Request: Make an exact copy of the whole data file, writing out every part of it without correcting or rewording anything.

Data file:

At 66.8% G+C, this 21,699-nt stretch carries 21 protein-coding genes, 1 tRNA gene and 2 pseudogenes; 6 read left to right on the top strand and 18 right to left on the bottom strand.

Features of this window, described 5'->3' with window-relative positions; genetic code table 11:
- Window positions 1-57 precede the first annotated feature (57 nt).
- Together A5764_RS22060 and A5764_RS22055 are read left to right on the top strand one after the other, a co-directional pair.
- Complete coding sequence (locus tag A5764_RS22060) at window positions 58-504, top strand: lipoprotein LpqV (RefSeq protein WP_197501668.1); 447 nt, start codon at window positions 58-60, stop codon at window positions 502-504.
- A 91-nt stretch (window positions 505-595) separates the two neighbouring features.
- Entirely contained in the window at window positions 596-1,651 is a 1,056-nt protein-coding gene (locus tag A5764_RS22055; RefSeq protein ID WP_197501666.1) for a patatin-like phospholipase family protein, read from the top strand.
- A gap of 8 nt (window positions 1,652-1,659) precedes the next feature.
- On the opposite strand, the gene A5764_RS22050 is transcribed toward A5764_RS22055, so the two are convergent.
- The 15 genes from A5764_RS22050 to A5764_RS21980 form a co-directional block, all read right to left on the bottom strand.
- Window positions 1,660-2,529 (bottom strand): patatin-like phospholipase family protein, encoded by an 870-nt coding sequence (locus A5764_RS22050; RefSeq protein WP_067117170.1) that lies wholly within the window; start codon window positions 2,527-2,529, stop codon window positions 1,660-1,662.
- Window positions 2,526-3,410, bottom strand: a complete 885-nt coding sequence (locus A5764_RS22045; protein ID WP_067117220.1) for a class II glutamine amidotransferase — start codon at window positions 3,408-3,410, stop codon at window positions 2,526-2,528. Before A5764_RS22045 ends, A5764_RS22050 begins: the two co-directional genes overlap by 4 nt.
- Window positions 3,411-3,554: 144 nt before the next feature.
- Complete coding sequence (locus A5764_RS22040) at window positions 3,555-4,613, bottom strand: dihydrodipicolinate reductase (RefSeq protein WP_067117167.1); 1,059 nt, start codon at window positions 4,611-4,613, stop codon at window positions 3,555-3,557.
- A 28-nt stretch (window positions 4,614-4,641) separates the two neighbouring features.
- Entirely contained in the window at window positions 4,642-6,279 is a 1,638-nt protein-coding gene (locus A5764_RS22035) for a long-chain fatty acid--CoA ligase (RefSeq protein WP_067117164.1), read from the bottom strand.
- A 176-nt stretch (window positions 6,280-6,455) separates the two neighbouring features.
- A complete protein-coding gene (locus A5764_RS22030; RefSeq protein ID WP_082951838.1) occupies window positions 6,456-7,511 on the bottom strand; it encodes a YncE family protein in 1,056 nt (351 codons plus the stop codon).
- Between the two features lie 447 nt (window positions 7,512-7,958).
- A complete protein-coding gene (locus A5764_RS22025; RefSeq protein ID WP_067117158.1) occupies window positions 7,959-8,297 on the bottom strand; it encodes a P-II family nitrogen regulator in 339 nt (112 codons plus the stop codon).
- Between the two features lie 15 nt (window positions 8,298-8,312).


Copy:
At 66.8% G+C, this 21,699-nt stretch carries 21 protein-coding genes, 1 tRNA gene and 2 pseudogenes; 6 read left to right on the top strand and 18 right to left on the bottom strand.

Features of this window, described 5'->3' with window-relative positions; genetic code table 11:
- Window positions 1-57 precede the first annotated feature (57 nt).
- Together A5764_RS22060 and A5764_RS22055 are read left to right on the top strand one after the other, a co-directional pair.
- Complete coding sequence (locus tag A5764_RS22060) at window positions 58-504, top strand: lipoprotein LpqV (RefSeq protein WP_197501668.1); 447 nt, start codon at window positions 58-60, stop codon at window positions 502-504.
- A 91-nt stretch (window positions 505-595) separates the two neighbouring features.
- Entirely contained in the window at window positions 596-1,651 is a 1,056-nt protein-coding gene (locus tag A5764_RS22055; RefSeq protein ID WP_197501666.1) for a patatin-like phospholipase family protein, read from the top strand.
- A gap of 8 nt (window positions 1,652-1,659) precedes the next feature.
- On the opposite strand, the gene A5764_RS22050 is transcribed toward A5764_RS22055, so the two are convergent.
- The 15 genes from A5764_RS22050 to A5764_RS21980 form a co-directional block, all read right to left on the bottom strand.
- Window positions 1,660-2,529 (bottom strand): patatin-like phospholipase family protein, encoded by an 870-nt coding sequence (locus A5764_RS22050; RefSeq protein WP_067117170.1) that lies wholly within the window; start codon window positions 2,527-2,529, stop codon window positions 1,660-1,662.
- Window positions 2,526-3,410, bottom strand: a complete 885-nt coding sequence (locus A5764_RS22045; protein ID WP_067117220.1) for a class II glutamine amidotransferase — start codon at window positions 3,408-3,410, stop codon at window positions 2,526-2,528. Before A5764_RS22045 ends, A5764_RS22050 begins: the two co-directional genes overlap by 4 nt.
- Window positions 3,411-3,554: 144 nt before the next feature.
- Complete coding sequence (locus A5764_RS22040) at window positions 3,555-4,613, bottom strand: dihydrodipicolinate reductase (RefSeq protein WP_067117167.1); 1,059 nt, start codon at window positions 4,611-4,613, stop codon at window positions 3,555-3,557.
- A 28-nt stretch (window positions 4,614-4,641) separates the two neighbouring features.
- Entirely contained in the window at window positions 4,642-6,279 is a 1,638-nt protein-coding gene (locus A5764_RS22035) for a long-chain fatty acid--CoA ligase (RefSeq protein WP_067117164.1), read from the bottom strand.
- A 176-nt stretch (window positions 6,280-6,455) separates the two neighbouring features.
- A complete protein-coding gene (locus A5764_RS22030; RefSeq protein ID WP_082951838.1) occupies window positions 6,456-7,511 on the bottom strand; it encodes a YncE family protein in 1,056 nt (351 codons plus the stop codon).
- Between the two features lie 447 nt (window positions 7,512-7,958).
- A complete protein-coding gene (locus A5764_RS22025; RefSeq protein ID WP_067117158.1) occupies window positions 7,959-8,297 on the bottom strand; it encodes a P-II family nitrogen regulator in 339 nt (112 codons plus the stop codon).
- Between the two features lie 15 nt (window positions 8,298-8,312).